Camp Naivelt celebrates Pete Seeger
Camp Naivelt, perched between a golf course and a conservation area on the Credit River just west of Toronto, has long been an incubator for progressive, grassroots culture. The camp, run by the Toronto chapter of the United Jewish People’s Order, has been at this location since 1935. Over the years, it’s nurtured popular musical groups like The Travellers and Sharon, Lois and Bram, and it’s hosted some of the most important progressive artists of our times, including Pete Seeger, Paul Robeson, Phil Ochs and Leon Rosselson. Cultural programming at Naivelt has always combined respect for the heritage of people’s culture with a determination to pass the torch to the next generation. Events at the camp this summer demonstrate that this tradition is alive and well.
This writer had the opportunity to participate in a week of musical activities at Camp Naivelt, culminating in three special events on the Civic Holiday weekend. It began with the annual week-long music camp, led by two outstanding musician-educators: clarinettist Martin Van De Ven and blues/folk singer Faith Nolan. Under their tutelage, instrumental musicians and singers of all ages and levels were brought together to experience the joys of music-making in a nurturing, non-competitive atmosphere. They showed their stuff at a joyous Saturday evening concert of klezmer music, folksong and other musical delights.
The next day Naivelt welcomed hundreds of visitors who came to remember Pete Seeger. The ceremonies began with the annual Peace Tea, held on the lawn in front of the Lazowsky Centre (the camp’s hall). Writer and activist Ronnee Jaeger explained the origins of this annual event, at which the camp observes the anniversary of the 1945 bombing of Hiroshima and Nagasaki. Guest speaker George Auerbach, a native of New York City, paid tribute to that exemplary peace activist and teacher, Pete Seeger. Faith Nolan led a spirited singalong, and was joined at the end of her set by B.C. banjoist-folklorist Danny Bakan, and Sharon Hampson & Bram Morrison (of Sharon, Lois & Bram fame).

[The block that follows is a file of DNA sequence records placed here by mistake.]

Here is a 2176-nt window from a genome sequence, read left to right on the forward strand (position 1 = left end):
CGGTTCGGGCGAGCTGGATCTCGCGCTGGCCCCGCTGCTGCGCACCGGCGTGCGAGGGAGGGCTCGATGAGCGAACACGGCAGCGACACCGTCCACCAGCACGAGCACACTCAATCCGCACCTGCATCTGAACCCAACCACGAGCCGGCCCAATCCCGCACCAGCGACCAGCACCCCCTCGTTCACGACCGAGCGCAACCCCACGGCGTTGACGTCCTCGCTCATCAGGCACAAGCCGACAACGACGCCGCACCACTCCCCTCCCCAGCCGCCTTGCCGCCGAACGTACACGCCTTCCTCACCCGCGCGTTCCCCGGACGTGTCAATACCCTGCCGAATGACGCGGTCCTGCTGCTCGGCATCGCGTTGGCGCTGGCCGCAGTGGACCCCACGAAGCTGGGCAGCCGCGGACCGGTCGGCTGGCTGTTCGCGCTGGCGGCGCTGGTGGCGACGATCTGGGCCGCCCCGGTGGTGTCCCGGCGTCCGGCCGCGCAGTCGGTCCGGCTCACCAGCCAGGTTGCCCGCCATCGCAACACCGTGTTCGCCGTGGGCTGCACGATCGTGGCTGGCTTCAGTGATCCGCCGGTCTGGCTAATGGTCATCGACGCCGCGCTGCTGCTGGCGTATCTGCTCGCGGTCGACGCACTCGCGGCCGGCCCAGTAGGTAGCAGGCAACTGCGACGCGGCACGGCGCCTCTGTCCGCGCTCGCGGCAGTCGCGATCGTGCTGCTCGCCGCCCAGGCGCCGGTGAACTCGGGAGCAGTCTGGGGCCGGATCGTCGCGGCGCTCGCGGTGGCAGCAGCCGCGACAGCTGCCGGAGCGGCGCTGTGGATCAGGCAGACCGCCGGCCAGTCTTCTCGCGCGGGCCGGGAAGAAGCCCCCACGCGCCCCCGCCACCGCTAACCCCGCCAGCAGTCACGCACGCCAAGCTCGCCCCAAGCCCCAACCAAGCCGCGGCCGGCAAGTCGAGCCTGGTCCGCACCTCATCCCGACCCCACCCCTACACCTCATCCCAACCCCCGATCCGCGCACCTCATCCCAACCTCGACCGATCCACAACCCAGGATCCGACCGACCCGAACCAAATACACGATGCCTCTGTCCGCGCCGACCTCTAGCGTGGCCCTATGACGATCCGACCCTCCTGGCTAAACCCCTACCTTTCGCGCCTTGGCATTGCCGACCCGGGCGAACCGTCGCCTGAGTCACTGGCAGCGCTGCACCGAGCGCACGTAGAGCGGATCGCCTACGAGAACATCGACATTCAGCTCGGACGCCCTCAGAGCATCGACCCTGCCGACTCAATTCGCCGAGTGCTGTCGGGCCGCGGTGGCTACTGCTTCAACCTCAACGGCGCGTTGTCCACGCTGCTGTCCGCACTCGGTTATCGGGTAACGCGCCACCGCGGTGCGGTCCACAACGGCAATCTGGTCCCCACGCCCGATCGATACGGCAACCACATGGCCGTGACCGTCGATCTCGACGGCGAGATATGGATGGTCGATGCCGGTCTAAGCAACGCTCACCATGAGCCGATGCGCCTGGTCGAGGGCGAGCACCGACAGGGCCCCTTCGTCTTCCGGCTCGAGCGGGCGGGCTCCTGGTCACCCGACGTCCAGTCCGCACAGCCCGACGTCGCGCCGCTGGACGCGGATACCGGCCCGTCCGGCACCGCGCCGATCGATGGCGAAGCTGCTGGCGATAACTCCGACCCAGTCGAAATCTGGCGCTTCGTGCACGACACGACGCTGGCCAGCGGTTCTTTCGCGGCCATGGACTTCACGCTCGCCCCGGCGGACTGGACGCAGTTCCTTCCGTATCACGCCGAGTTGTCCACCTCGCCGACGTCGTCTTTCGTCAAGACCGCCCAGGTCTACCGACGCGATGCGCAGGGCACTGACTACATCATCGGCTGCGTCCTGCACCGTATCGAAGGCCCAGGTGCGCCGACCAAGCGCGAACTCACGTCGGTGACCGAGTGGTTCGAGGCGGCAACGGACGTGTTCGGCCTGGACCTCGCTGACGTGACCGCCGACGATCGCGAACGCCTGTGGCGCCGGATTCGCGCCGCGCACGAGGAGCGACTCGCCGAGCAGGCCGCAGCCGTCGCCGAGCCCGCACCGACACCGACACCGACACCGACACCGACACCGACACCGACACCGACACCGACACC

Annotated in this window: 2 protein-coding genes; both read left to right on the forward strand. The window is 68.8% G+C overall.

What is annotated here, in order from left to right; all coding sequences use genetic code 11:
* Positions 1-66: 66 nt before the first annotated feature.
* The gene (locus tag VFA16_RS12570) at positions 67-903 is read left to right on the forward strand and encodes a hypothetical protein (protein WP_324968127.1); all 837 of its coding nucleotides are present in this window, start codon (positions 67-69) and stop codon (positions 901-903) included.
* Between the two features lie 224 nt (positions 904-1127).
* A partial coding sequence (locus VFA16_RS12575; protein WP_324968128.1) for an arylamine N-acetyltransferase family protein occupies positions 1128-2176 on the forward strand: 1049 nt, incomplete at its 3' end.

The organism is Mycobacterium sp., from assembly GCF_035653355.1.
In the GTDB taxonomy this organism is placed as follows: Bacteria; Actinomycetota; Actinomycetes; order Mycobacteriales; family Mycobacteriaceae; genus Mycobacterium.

In the evening, the atmosphere inside the Lazowsky Centre was festive, as a capacity crowd assembled for the gala Pete Seeger tribute. The hall was decorated with flowers, banners, and a special motif for the occasion: dozens of cut-out banjos (template compliments of cartoonist and Naivelter Mike Constable), all uniquely painted by young and old, and symbolizing the unconquerable justice-seeking spirit of Pete Seeger. Performers included Toronto folk-revival trio Where Have All the Folksongs Gone?, Neil Sharp & Hugh Hunter (from the nearby Brampton Folk Club), Safety in Numbers (Naivelt’s own community band), a trio consisting of trumpeter David Buchbinder, jazz pianist Dave Restivo and vocalist Roula Said, and the aforementioned Faith Nolan, Danny Bakan and Sharon & Bram.
As the concert drew to a close, Sharon & Bram led a singalong of “Kisses Sweeter Than Wine” and performed Sally Rogers’ eloquent 1995 Seeger tribute “Pass Them On”, before stepping back and introducing a recording of an elderly Seeger singing his 1958 tribute to departed friend John T. McManus: “To My Old Brown Earth”. (To my old brown earth/And to my old blue sky/I now give these last few molecules of “I”/And you who sing/And you who stand nearby/I charge you not to cry). Following this poignant moment, all of the performers, accompanied by the camp children’s chorus, returned to the stage to lead the house in rousing versions of “We Shall Overcome” and “Goodnight Irene”.
Met Opera unions fight cutbacks
Unions at New York’s Metropolitan Opera could be hitting the bricks any day now. Met General Manager Peter Gelb is demanding that the opera’s workers accept a 17% cut in pay and benefits. He’s threatening to impose a lockout and file for bankruptcy if the unions don’t cooperate with his plan to eliminate a $2.8 million deficit. Unions involved include the American Guild of Musical Artists, AFM Local 802, and IATSE locals 1 (carpenters & stage hands), 751 (ticket sellers), 764 (costume shop workers), 794 (broadcast technicians), 798 (stylists) & 829 (artists & designers). They’re charging the Met with bloated management salaries and repeated cost overruns, citing as examples Gelb’s pay and compensation ($1.8 million last year) and the $169,000 spent on painted poppies for a recent production of Borodin’s Prince Igor. Local 802 President Tino Gagliardi estimates that non-pay demands by management (i.e. health insurance & work rules) translate into actual cuts for orchestra members of 25%-38%. At press time the dispute is in mediation. The Met’s 2014-2015 season is scheduled to begin on September 22nd, and its popular HD simulcast series is scheduled to begin on October 11th.
Noteworthy new songs for Palestine
Two of the finest radical English-language singer-songwriters have contributed timely new songs in support of the struggle of Palestinians for peace and justice: Leon Rosselson’s The Ballad of Rivka and Mohammed and David Rovics’ Gaza (from his new album Falasteen Habibti) can both be found on YouTube.